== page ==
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Monday, April 30, 2018


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Have you ever had a ‘game over’ experience, where you’re searching for an answer on a self-help website, and nothing seems to answer your questions?

What do you do— search again?  Browse page after page of results?  Self-help site visits sometimes result in ‘game over’: the information needed doesn’t appear, and users can’t figure out what search words or topics to use to find the answer to their questions.

Search tools excel in finding information that has inherent context—unique search terms, popular topics, and/or a specific product need. They are less capable of helping users define their issue, determine options, or interact to hone in on the best answer to a question.

However there IS an environment that is focused and optimized for this very activity—support communities.

Community-driven support leverages conversation threads to help users define and iterate on their issue, often with passionate customers or product experts guiding them along. The interactions on communities become knowledge threads themselves that subsequent users can then navigate to confirm common situations and find the best answers to their needs.

For power users, communities become where customers hang out, converse and compare best practices—and also provide useful feedback on how a product could be improved or extended.

By merging communities with authored expert knowledge, great support communities employ the best of both worlds: rich context of customer questions and interactions with verified and concise answers, and recommendations from product experts in a company.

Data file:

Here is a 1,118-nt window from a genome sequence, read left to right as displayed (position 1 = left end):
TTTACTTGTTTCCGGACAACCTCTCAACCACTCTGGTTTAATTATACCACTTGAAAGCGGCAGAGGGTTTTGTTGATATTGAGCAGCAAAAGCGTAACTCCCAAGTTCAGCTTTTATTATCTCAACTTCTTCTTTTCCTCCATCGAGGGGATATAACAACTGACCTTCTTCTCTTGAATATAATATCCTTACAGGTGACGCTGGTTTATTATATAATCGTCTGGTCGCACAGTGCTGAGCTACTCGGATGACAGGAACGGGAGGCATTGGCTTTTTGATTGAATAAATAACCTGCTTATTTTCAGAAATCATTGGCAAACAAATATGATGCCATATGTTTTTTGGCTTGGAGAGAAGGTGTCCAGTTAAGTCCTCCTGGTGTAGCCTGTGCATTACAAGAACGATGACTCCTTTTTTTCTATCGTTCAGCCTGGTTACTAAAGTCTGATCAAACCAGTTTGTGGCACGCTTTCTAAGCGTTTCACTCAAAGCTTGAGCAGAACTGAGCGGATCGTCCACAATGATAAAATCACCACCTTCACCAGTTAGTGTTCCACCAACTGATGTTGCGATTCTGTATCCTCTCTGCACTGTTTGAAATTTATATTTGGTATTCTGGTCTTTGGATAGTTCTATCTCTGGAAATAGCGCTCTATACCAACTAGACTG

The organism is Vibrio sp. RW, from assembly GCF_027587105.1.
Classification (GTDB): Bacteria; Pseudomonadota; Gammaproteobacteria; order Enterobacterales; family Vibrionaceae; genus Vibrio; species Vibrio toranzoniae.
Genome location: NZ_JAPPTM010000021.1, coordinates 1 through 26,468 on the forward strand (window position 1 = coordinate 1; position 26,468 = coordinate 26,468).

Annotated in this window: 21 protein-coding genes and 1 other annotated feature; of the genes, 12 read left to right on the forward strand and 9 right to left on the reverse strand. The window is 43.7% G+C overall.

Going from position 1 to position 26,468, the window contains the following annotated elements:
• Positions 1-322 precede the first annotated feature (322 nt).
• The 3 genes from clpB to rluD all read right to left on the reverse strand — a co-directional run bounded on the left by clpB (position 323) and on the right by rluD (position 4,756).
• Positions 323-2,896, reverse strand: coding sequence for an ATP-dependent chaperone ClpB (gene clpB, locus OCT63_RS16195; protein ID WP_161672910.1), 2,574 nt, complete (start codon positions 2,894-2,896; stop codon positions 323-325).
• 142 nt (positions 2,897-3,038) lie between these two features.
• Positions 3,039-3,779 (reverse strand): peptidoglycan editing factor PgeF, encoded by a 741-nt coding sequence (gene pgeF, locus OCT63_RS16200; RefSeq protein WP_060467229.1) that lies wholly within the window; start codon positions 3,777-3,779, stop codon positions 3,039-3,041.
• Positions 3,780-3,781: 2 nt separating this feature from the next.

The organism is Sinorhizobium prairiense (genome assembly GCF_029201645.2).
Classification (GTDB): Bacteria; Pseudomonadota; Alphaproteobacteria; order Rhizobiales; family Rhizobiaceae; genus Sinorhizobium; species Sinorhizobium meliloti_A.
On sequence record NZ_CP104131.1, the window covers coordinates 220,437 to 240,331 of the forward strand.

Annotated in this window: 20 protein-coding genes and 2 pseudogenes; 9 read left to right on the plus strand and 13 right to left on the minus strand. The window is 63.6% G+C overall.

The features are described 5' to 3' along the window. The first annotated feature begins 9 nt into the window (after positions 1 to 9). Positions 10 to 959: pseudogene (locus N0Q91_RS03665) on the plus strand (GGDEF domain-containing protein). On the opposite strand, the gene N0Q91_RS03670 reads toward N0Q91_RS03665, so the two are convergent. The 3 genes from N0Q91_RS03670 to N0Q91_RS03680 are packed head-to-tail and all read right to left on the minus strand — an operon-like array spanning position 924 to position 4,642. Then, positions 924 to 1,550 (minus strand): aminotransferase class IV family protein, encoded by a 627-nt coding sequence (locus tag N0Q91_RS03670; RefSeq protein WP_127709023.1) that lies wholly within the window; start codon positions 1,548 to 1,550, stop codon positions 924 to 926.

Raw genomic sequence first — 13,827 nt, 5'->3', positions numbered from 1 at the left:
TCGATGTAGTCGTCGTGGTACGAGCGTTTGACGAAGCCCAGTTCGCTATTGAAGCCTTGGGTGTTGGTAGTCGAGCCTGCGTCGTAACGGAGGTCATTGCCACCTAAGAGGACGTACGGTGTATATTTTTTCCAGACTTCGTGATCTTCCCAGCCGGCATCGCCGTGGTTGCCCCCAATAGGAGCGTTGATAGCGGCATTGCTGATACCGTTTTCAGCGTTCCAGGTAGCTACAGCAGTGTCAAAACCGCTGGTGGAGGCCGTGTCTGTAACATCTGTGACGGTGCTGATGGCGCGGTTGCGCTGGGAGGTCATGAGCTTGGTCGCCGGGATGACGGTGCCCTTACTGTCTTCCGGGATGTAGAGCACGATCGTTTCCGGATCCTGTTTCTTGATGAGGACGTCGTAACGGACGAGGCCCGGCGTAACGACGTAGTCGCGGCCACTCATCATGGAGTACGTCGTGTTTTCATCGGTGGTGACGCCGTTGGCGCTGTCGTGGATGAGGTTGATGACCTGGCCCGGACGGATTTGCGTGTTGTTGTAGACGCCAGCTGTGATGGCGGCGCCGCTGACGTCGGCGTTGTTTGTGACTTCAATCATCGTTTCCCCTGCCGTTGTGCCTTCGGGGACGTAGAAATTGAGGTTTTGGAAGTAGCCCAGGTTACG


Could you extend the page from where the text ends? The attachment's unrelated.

In fact, knowledge-driven community support is becoming a must-have for many organizations. Many major support organizations, such as Apple, use communities as the primary way in which users can get support.

Communities: Where The Action Is

Organizations that employ healthy community support environments see far more benefits than just ‘call deflection’ for the contact center. Research from the Consortium for Service Innovation indicates that in many support organizations, the number of questions and issues customers have far exceeds what they might call or search for in self-help. In fact it could be as high as 30x call traffic!

Many customers don’t want to go through support queueing, hold times, escalations, etc., if they can interact with other product experts quickly and effectively.

Consortium for Service Innovation_JChmaj blog_April 2018.docx

“Funnel to the Cloud” example – Consortium for Service Innovation, 2018

The primary insight here is that customers often have a lot more questions, issues and thoughts about a product or service than the support organization will ever see. Organizations that don’t employ communities miss the opportunity to interact with these customers, build loyalty, and also learn more about how to improve their products and services.

Communities provide access to other customers who are often themselves product experts and may know as much (or more) than many support specialists. Furthermore, community participants tend to have the passion and focus for a company’s products and services to help guide customers in how best to use them and get value.

This ‘value-added’ type of interaction is what customers are truly looking for in a support interaction—not something bounded by hold times or the expertise of the particular support agent one happens to get connected with. The ‘opt in’ nature of community support is inherently proactive, engaged, and focused on achieving product value.

It’s where the action is!

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